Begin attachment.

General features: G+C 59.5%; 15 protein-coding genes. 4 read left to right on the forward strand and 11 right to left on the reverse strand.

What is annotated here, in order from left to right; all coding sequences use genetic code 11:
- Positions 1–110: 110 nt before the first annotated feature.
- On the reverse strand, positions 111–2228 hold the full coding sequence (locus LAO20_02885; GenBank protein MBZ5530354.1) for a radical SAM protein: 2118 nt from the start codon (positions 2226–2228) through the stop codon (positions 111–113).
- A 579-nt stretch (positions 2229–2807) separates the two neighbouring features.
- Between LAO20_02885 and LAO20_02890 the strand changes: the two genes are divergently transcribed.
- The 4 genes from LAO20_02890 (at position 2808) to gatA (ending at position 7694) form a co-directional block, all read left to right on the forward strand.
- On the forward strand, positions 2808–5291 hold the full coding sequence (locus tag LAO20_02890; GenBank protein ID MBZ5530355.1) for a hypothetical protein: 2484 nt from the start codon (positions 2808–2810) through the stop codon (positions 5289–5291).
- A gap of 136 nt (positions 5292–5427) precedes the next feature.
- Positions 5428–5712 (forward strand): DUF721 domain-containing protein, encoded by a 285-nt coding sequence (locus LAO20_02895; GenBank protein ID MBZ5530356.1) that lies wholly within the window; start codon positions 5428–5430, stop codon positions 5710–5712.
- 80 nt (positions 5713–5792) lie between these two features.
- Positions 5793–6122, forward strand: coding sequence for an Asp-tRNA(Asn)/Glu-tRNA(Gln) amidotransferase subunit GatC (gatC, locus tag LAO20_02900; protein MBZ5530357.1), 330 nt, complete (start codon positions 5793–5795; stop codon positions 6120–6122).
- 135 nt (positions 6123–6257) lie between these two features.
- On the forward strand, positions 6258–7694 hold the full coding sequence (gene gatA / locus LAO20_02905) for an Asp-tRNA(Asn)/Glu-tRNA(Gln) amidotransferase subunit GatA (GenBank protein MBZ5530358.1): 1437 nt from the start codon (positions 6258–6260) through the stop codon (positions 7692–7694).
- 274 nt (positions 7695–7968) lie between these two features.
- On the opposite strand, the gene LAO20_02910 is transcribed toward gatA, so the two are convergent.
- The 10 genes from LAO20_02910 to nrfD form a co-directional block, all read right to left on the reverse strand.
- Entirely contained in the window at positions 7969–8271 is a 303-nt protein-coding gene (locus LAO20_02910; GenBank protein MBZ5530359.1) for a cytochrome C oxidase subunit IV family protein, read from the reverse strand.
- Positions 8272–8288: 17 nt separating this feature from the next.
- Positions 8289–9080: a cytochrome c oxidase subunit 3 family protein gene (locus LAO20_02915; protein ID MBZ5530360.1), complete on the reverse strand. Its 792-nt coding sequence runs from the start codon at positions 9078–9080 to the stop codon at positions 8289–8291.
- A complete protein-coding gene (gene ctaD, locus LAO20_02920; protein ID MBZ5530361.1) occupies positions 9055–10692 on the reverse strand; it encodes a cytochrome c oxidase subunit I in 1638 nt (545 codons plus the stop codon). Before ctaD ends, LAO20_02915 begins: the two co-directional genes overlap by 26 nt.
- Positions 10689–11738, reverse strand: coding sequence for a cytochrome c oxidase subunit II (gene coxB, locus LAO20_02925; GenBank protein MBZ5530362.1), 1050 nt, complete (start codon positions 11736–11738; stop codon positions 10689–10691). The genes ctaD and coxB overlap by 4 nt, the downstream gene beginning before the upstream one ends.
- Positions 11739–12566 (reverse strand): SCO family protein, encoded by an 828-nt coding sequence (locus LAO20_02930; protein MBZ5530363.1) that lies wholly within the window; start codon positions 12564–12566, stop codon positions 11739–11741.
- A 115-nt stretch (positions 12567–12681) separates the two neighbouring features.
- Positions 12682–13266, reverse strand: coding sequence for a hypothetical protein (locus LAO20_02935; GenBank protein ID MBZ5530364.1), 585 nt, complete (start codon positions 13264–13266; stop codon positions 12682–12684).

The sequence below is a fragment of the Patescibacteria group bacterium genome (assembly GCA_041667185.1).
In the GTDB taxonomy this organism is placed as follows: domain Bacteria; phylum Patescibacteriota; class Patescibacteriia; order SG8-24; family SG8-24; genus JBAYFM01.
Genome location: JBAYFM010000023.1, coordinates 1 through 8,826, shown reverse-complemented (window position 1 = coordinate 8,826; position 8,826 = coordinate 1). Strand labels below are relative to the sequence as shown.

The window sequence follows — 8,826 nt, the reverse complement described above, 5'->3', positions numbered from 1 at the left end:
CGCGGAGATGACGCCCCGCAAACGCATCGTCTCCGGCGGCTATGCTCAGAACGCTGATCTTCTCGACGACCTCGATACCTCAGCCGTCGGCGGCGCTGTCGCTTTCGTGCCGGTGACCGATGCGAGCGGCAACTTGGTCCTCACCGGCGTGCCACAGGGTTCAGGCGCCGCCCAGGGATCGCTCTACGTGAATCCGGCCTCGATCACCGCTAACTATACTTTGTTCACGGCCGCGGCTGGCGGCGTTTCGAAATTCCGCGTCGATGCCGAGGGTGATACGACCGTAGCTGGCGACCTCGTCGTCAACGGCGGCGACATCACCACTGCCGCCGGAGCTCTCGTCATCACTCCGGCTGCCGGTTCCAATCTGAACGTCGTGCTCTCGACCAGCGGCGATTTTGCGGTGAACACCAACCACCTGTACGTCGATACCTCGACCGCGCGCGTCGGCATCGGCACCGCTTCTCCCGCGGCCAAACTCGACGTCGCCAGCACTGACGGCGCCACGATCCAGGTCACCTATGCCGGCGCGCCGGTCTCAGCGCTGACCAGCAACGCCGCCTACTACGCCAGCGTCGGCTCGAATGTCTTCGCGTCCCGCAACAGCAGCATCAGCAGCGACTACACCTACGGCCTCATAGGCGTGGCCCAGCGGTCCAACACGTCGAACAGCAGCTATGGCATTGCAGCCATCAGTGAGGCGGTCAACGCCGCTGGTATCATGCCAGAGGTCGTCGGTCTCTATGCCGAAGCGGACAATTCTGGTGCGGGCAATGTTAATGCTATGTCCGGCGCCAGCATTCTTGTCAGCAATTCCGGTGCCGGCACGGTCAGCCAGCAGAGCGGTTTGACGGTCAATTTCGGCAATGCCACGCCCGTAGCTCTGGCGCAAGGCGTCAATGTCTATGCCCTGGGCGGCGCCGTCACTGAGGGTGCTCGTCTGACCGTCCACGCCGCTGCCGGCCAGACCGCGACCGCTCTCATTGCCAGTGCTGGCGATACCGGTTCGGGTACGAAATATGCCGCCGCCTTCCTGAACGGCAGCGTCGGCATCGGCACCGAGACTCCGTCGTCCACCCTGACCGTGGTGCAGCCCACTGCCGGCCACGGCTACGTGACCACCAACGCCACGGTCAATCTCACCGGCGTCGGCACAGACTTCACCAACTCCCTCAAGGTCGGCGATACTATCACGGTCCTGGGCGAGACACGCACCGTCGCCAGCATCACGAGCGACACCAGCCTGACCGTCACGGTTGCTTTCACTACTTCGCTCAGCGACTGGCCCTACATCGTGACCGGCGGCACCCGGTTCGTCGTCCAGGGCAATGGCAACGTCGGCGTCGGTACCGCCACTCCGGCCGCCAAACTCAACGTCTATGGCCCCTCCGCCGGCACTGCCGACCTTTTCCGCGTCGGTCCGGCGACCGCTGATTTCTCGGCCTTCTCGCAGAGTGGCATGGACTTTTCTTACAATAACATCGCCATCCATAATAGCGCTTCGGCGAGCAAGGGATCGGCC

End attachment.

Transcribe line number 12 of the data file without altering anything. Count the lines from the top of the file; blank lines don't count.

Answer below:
- Positions 5793–6122, forward strand: coding sequence for an Asp-tRNA(Asn)/Glu-tRNA(Gln) amidotransferase subunit GatC (gatC, locus tag LAO20_02900; protein MBZ5530357.1), 330 nt, complete (start codon positions 5793–5795; stop codon positions 6120–6122).